Security vendor Anomali today announced a new $30 million Series C round of funding, bringing total funding to date for the company to $56 million since it was launched in 2013.
Anomali will use the new round of funding—which was led by Institutional Venture Partners (IVP) and includes investments from General Catalyst Partners, GV (formerly Google Ventures) and Paladin Capital Group—to properly support its new technology direction, which was first announced on Feb. 29.
Previously known as ThreatStream, the company rebranded itself as Anomali as part of the new product focus. Hugh Njemanze, CEO of Anomali, noted that there has been some discussion in the financial community about venture investment drying up in 2016. While that might be true for some companies, he said investors have told him that competition is heating up for the companies that are worth investing in.
“We launched two new products recently, so the motivation behind the Series C round is to make sure we can organically support the new products and customer growth,” Njemanze said. “It’s basically operational money to run with everything we have just introduced.”
One product that Anomali just introduced is Anomali Reports, a software-as-a-service (SaaS) platform for matching customer log data against threat intelligence to fully identify potential indicators of compromise (IOCs). The second product, Anomali Enterprise (originally called Harmony Breach Analytics), provides on-premises capabilities that can be deployed next to a Security Information and Event Manager (SIEM) technology, offloading the problem of matching IOCs to events.
Njemanze said the product was renamed to Anomali Enterprise to double-down on the Anomali brand name, especially since both of the new products are essentially flavors of the same technology.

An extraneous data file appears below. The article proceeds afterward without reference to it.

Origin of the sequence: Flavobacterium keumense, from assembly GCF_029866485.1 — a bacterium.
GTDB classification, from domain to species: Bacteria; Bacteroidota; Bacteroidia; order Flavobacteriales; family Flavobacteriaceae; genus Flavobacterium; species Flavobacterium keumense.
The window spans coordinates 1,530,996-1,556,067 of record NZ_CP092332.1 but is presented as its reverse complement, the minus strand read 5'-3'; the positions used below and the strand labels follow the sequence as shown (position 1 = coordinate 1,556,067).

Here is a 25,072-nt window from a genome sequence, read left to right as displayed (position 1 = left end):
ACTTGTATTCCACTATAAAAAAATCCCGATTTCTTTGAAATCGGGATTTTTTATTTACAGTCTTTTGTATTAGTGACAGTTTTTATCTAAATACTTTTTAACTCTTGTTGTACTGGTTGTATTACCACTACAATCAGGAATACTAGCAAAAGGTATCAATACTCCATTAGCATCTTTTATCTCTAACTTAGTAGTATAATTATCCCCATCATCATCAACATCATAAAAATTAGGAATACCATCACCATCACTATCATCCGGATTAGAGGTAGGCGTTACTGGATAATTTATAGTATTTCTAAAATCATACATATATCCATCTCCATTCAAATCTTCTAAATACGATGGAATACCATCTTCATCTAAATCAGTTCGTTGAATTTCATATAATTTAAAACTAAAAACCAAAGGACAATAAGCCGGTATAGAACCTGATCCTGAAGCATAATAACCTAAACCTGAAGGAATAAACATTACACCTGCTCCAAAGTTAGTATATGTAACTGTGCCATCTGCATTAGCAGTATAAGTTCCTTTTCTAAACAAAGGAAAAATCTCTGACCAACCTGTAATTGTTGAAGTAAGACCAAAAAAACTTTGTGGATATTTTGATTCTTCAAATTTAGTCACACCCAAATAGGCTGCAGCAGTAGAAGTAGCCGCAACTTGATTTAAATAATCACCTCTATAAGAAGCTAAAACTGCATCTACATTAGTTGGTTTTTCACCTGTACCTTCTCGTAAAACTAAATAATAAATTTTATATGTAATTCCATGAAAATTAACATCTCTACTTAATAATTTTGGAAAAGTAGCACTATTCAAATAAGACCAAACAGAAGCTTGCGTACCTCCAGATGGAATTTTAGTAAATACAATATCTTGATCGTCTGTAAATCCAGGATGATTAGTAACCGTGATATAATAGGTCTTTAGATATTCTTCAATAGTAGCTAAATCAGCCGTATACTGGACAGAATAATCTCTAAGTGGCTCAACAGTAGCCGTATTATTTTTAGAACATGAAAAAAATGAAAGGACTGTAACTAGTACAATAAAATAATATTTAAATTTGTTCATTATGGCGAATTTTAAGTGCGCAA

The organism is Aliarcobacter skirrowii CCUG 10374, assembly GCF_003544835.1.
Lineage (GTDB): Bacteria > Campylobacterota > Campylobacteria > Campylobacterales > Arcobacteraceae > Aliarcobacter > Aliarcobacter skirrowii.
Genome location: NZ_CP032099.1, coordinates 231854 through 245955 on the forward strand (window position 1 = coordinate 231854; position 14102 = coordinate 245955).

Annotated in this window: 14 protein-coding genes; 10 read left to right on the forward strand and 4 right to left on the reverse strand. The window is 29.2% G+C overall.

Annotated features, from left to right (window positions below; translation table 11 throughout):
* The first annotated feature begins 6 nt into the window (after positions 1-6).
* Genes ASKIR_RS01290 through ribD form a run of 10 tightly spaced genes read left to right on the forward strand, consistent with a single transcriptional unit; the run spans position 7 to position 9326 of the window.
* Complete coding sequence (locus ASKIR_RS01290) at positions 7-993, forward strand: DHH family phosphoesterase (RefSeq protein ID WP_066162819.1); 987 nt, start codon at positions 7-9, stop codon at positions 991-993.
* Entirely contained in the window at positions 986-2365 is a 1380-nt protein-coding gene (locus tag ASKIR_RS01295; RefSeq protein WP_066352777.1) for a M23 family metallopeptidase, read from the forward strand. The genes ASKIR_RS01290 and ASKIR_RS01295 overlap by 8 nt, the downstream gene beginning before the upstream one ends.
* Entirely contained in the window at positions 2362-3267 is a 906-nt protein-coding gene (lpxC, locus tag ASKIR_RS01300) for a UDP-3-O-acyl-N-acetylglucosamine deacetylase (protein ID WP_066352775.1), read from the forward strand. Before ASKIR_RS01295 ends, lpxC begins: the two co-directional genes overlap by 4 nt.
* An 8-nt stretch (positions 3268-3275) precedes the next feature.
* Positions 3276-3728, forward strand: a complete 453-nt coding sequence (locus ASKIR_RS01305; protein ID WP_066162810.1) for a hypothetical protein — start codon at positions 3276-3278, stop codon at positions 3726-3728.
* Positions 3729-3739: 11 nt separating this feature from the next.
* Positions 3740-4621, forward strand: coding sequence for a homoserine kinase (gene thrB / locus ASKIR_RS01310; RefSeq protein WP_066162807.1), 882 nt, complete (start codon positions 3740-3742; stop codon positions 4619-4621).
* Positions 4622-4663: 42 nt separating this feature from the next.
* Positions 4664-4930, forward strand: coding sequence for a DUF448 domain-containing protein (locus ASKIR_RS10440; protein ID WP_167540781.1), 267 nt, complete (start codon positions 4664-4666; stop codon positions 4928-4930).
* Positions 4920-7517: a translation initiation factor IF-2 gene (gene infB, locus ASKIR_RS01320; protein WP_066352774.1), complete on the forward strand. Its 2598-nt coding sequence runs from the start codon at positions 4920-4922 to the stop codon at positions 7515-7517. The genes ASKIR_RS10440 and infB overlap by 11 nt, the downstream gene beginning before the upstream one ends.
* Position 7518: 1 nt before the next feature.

The two new products represent an evolution from Anomali’s initial product, ThreatStreamOptic, which is still where the bulk of the company’s revenues come from. Optic was updated to version 6.0 at the same time as the new Anomali products were announced. With Optic, threat intelligence is provided to a SIEM in a way that can find some, but not all, IOCs.
“Some of our new Anomali Enterprise customers this quarter are from customers that were already running ThreatStream Optic,” Njemanze said.
Njemanze noted that Anomali will continue to evolve the ThreatStream Optic product in the future.
“We now have two different approaches to solving the same customer problem,” he said. “ThreatStream Optic takes an approach that other vendors in the space have followed, and we’ll keep the product to protect ourselves from pricing pressures.”
As such, Njemanze said if an organization is interested in Anomali Enterprise and compares it to a competitive product where there is pricing pressure, Anomali will point it to ThreatStream Optic.
Sean Michael Kerner is a senior editor at eWEEK and InternetNews.com. Follow him on Twitter @TechJournalist.